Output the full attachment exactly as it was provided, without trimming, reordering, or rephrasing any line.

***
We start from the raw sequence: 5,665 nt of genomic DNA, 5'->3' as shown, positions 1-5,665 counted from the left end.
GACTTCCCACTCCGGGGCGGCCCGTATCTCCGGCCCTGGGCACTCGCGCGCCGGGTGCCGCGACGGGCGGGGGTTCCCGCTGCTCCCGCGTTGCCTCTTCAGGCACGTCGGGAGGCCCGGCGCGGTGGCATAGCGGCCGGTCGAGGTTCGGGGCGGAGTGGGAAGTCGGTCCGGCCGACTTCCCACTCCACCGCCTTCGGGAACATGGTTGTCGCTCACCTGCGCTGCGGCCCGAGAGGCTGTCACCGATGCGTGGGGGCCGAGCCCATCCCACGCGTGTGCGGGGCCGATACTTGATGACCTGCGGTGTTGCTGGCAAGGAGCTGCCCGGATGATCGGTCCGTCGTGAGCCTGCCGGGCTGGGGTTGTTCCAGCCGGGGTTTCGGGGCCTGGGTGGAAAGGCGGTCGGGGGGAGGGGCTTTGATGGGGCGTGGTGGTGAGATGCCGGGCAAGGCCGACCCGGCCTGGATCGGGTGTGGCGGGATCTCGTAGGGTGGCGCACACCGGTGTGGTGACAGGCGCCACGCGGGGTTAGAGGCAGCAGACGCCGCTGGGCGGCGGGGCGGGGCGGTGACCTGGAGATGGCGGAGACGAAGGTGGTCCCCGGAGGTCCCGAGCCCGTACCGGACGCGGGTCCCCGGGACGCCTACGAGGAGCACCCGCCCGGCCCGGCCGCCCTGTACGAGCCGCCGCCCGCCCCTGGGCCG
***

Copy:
We start from the raw sequence: 5,665 nt of genomic DNA, 5'->3' as shown, positions 1-5,665 counted from the left end.
GACTTCCCACTCCGGGGCGGCCCGTATCTCCGGCCCTGGGCACTCGCGCGCCGGGTGCCGCGACGGGCGGGGGTTCCCGCTGCTCCCGCGTTGCCTCTTCAGGCACGTCGGGAGGCCCGGCGCGGTGGCATAGCGGCCGGTCGAGGTTCGGGGCGGAGTGGGAAGTCGGTCCGGCCGACTTCCCACTCCACCGCCTTCGGGAACATGGTTGTCGCTCACCTGCGCTGCGGCCCGAGAGGCTGTCACCGATGCGTGGGGGCCGAGCCCATCCCACGCGTGTGCGGGGCCGATACTTGATGACCTGCGGTGTTGCTGGCAAGGAGCTGCCCGGATGATCGGTCCGTCGTGAGCCTGCCGGGCTGGGGTTGTTCCAGCCGGGGTTTCGGGGCCTGGGTGGAAAGGCGGTCGGGGGGAGGGGCTTTGATGGGGCGTGGTGGTGAGATGCCGGGCAAGGCCGACCCGGCCTGGATCGGGTGTGGCGGGATCTCGTAGGGTGGCGCACACCGGTGTGGTGACAGGCGCCACGCGGGGTTAGAGGCAGCAGACGCCGCTGGGCGGCGGGGCGGGGCGGTGACCTGGAGATGGCGGAGACGAAGGTGGTCCCCGGAGGTCCCGAGCCCGTACCGGACGCGGGTCCCCGGGACGCCTACGAGGAGCACCCGCCCGGCCCGGCCGCCCTGTACGAGCCGCCGCCCGCCCCTGGGCCG